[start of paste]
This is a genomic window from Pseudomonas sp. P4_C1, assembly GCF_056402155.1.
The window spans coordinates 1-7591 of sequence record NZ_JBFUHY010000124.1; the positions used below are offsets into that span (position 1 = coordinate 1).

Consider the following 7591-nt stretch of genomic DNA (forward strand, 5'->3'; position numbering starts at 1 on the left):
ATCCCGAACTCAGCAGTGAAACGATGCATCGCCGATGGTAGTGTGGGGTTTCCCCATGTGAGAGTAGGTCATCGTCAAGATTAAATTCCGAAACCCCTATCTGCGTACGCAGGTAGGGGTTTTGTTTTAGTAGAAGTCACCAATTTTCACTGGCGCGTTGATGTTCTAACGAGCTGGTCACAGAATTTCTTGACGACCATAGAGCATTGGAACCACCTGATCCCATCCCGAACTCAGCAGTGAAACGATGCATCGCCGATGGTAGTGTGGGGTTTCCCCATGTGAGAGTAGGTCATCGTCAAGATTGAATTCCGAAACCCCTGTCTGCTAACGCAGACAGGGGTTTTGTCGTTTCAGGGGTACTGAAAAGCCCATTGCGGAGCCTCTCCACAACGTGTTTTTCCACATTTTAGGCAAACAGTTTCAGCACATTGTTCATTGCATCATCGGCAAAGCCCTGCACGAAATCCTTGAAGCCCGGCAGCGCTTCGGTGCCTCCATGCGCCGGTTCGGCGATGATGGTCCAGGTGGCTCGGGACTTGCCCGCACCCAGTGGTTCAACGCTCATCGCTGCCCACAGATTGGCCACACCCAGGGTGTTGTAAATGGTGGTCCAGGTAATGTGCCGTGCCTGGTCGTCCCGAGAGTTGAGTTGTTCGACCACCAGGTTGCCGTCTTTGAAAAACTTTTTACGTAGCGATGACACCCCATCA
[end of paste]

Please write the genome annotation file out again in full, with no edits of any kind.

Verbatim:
This is a genomic window from Pseudomonas sp. P4_C1, assembly GCF_056402155.1.
The window spans coordinates 1-7591 of sequence record NZ_JBFUHY010000124.1; the positions used below are offsets into that span (position 1 = coordinate 1).

Consider the following 7591-nt stretch of genomic DNA (forward strand, 5'->3'; position numbering starts at 1 on the left):
ATCCCGAACTCAGCAGTGAAACGATGCATCGCCGATGGTAGTGTGGGGTTTCCCCATGTGAGAGTAGGTCATCGTCAAGATTAAATTCCGAAACCCCTATCTGCGTACGCAGGTAGGGGTTTTGTTTTAGTAGAAGTCACCAATTTTCACTGGCGCGTTGATGTTCTAACGAGCTGGTCACAGAATTTCTTGACGACCATAGAGCATTGGAACCACCTGATCCCATCCCGAACTCAGCAGTGAAACGATGCATCGCCGATGGTAGTGTGGGGTTTCCCCATGTGAGAGTAGGTCATCGTCAAGATTGAATTCCGAAACCCCTGTCTGCTAACGCAGACAGGGGTTTTGTCGTTTCAGGGGTACTGAAAAGCCCATTGCGGAGCCTCTCCACAACGTGTTTTTCCACATTTTAGGCAAACAGTTTCAGCACATTGTTCATTGCATCATCGGCAAAGCCCTGCACGAAATCCTTGAAGCCCGGCAGCGCTTCGGTGCCTCCATGCGCCGGTTCGGCGATGATGGTCCAGGTGGCTCGGGACTTGCCCGCACCCAGTGGTTCAACGCTCATCGCTGCCCACAGATTGGCCACACCCAGGGTGTTGTAAATGGTGGTCCAGGTAATGTGCCGTGCCTGGTCGTCCCGAGAGTTGAGTTGTTCGACCACCAGGTTGCCGTCTTTGAAAAACTTTTTACGTAGCGATGACACCCCATCA